Updated Monday 05 October
The following message to families was published by Phil Copple, Director General of Prisons:
Over the last few weeks and months, we have been gradually easing the restrictions that were introduced into prisons in March. This has been a careful and considered process - prisons remain high-risk environments as large groups of people live in close proximity to one another.
We recognise that this has been an extremely challenging period for you and your loved ones. Our aim has been to reintroduce as many aspects of normal, day-to-day life in prisons as we can, whilst prioritising the safety of everyone. However, the COVID-19 situation across the country is now worsening, and impacts will be experienced in prisons. As we have done throughout this period, we will continue to balance the health risks posed by COVID-19 with the mental health and wellbeing of those in our care.
This week's announcement on new COVID-19 measures
Given the rising number of cases in the broader community, you will be aware that the Government has this week announced new measures to stop the spread of COVID-19.
Working closely with the public health authorities, we are continually reviewing and monitoring our approach based on the situation as it changes. Following this week's announcement about the introduction of tighter restrictions across the country, we will assess the most appropriate response for the operation of prisons. However, in the meantime, there will be no immediate change to our operations. Establishments will decide what aspects of the regime are appropriate, taking account of public health advice.
We recognise how important it is for many of you to visit your loved ones. Almost all prisons across England and Wales have over the past few months re-started social visits, although individual prisons continue to monitor this on a local level and may need to restrict or suspend visits in the event of future local outbreaks.
Visits have been operating differently over the last few months. We cannot run as many as we used to because of the need to socially distance and to do more frequent deep cleans. I know that these restrictions can make visits harder, but we're taking advice all the time about the things we need to do to keep people safe.
I would urge you to read the guidance about visiting someone in prison. To avoid putting people at risk, it is vital that you do not visit a prison if you are self-isolating or if you have symptoms of COVID-19. I'd like to thank you for your support and understanding - by following these guidelines you're helping to keep your loved ones and others safe.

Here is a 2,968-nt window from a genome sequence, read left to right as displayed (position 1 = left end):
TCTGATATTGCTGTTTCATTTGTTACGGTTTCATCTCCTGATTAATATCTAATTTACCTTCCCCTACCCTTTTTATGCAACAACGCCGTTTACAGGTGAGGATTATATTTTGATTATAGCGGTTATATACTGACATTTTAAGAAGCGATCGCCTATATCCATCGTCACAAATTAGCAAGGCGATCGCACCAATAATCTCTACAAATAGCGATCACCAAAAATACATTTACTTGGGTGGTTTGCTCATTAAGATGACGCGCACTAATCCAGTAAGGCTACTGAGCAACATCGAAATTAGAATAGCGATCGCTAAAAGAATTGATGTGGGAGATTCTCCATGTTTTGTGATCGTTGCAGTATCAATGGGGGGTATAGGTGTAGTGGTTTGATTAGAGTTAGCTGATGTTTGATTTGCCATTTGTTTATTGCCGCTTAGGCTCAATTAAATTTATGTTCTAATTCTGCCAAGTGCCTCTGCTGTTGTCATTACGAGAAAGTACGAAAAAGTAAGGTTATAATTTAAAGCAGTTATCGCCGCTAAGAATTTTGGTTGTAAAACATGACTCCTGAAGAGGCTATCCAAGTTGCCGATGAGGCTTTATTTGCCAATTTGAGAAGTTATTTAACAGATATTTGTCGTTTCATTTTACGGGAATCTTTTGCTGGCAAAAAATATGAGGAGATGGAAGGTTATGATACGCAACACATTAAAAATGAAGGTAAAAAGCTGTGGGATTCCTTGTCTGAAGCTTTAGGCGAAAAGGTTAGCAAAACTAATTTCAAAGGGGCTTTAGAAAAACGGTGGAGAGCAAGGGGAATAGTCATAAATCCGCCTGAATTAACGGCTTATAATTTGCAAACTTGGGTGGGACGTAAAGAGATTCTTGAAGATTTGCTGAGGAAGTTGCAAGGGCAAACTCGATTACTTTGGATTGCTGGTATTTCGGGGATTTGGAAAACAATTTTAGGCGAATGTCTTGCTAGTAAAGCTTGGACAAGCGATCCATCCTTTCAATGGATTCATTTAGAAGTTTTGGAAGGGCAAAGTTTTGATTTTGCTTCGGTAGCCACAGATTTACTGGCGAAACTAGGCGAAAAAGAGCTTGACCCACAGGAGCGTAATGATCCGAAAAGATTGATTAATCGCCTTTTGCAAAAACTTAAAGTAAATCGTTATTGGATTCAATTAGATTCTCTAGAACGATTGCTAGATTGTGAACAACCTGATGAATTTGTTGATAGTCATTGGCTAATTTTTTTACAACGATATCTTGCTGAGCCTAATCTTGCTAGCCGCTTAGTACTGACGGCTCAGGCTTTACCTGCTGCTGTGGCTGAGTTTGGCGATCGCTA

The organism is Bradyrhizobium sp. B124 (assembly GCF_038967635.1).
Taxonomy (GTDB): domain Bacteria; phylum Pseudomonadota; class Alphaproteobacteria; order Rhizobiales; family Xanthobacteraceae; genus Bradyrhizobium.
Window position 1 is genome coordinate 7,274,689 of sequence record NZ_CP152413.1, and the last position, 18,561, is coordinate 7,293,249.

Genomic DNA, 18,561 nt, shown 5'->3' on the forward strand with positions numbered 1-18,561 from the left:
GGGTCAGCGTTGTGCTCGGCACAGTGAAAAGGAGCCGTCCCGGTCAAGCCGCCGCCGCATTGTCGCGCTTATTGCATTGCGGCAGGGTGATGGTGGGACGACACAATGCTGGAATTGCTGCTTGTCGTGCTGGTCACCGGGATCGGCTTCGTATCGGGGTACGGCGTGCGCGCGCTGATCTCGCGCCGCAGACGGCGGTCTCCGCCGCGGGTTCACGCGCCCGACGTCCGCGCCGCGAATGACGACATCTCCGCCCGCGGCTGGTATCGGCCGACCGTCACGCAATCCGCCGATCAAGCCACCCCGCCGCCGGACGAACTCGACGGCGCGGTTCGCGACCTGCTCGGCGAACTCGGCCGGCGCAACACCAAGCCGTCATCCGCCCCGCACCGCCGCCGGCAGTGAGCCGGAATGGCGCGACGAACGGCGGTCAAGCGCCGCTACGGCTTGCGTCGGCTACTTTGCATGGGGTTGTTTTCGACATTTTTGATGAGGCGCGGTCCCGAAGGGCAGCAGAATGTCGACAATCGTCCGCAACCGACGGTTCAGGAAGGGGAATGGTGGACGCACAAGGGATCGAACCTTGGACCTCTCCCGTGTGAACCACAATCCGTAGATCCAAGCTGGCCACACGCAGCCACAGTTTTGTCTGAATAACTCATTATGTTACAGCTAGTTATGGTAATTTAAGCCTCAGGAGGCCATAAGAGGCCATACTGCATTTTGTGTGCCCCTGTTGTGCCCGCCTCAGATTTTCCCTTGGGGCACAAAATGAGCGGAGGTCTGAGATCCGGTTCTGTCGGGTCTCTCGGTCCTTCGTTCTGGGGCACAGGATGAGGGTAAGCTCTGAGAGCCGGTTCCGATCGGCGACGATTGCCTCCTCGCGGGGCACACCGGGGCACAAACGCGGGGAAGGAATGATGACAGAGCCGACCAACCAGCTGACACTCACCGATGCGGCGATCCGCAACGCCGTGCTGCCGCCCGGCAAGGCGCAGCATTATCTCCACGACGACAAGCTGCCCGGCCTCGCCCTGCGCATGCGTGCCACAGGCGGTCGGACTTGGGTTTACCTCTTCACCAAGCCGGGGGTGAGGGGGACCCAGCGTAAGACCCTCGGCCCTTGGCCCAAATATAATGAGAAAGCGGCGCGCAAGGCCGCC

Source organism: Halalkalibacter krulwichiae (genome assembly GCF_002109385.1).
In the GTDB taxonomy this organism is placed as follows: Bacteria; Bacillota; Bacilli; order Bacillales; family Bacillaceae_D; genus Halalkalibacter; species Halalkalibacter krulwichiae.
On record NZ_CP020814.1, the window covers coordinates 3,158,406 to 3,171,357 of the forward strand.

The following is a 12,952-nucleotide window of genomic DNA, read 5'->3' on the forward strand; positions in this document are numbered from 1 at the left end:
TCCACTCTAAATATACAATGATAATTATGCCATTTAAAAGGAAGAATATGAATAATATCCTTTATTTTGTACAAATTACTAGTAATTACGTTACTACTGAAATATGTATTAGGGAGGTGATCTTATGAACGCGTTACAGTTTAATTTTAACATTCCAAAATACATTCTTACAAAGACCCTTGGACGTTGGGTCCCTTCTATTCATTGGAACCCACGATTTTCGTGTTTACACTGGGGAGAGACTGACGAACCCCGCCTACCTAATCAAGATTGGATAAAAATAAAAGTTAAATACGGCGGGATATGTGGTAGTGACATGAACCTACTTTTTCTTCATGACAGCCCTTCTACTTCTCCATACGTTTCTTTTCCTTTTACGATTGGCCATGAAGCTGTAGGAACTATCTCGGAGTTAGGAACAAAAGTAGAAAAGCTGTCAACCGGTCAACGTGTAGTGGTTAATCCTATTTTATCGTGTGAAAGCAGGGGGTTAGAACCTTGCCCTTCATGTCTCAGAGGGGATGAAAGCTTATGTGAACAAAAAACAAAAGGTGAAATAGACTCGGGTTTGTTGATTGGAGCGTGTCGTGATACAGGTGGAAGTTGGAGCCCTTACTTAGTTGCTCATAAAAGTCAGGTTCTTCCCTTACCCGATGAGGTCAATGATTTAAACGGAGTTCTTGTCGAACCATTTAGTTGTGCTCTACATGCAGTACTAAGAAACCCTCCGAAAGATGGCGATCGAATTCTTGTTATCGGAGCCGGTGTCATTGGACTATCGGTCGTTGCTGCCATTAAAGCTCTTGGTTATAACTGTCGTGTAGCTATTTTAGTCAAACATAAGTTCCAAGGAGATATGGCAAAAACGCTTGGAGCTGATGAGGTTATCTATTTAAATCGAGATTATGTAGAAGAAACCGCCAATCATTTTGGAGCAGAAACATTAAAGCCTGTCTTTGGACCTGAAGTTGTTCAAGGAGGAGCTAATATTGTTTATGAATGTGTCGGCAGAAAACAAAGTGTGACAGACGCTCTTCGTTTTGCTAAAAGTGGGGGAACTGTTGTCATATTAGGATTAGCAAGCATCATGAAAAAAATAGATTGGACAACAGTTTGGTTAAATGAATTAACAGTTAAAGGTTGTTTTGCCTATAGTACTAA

Other ways to stay in touch
In addition to face-to-face visits, there are a range of other ways to stay in touch with loved ones. We have also now rolled out video calling to over 100 prisons. Over 22,000 calls have been made, providing prison residents with a new window into family life during these difficult times.
As always, if you are worried that your family member in prison is struggling to cope at any point, please contact the prison. Please also encourage your family member to speak to someone about it - such as a member of staff, a Listener, The Samaritans or other sources of support. If you have general enquiries about a family member in prison, you should either contact the Family Services Provider for the prison or the Prisoners' Families Helpline on 0808 808 2003 or by email on email@example.com
Communicating public health advice
I understand the importance of continuing to keep people in prison up to date with the latest information. As well as all the communication that takes place within prisons, I also provide written updates to prison residents and provide briefing and answer questions in a weekly slot on prison radio.
The consistent message throughout this period has been the need for everyone to follow public health advice. We have been constantly reminding staff and prison residents about the vital importance of continuing to be alert to the risks. Social distancing, good hand hygiene and the need to follow safe procedures remain our best defence against the virus. Our ability to maintain reduced restrictions in prison regimes depends on our success on keeping infection levels low.
This is a constantly changing picture and we are closely monitoring the situation to ensure that we can respond quickly and effectively to protect the people in our care and our staff.
Finally, I would like to acknowledge the role that so many of you have played in helping to keep your loved ones safe and well. I know that support from families has been vital in helping many of our prison residents cope with this difficult period. Thank you.
Director General of Prisons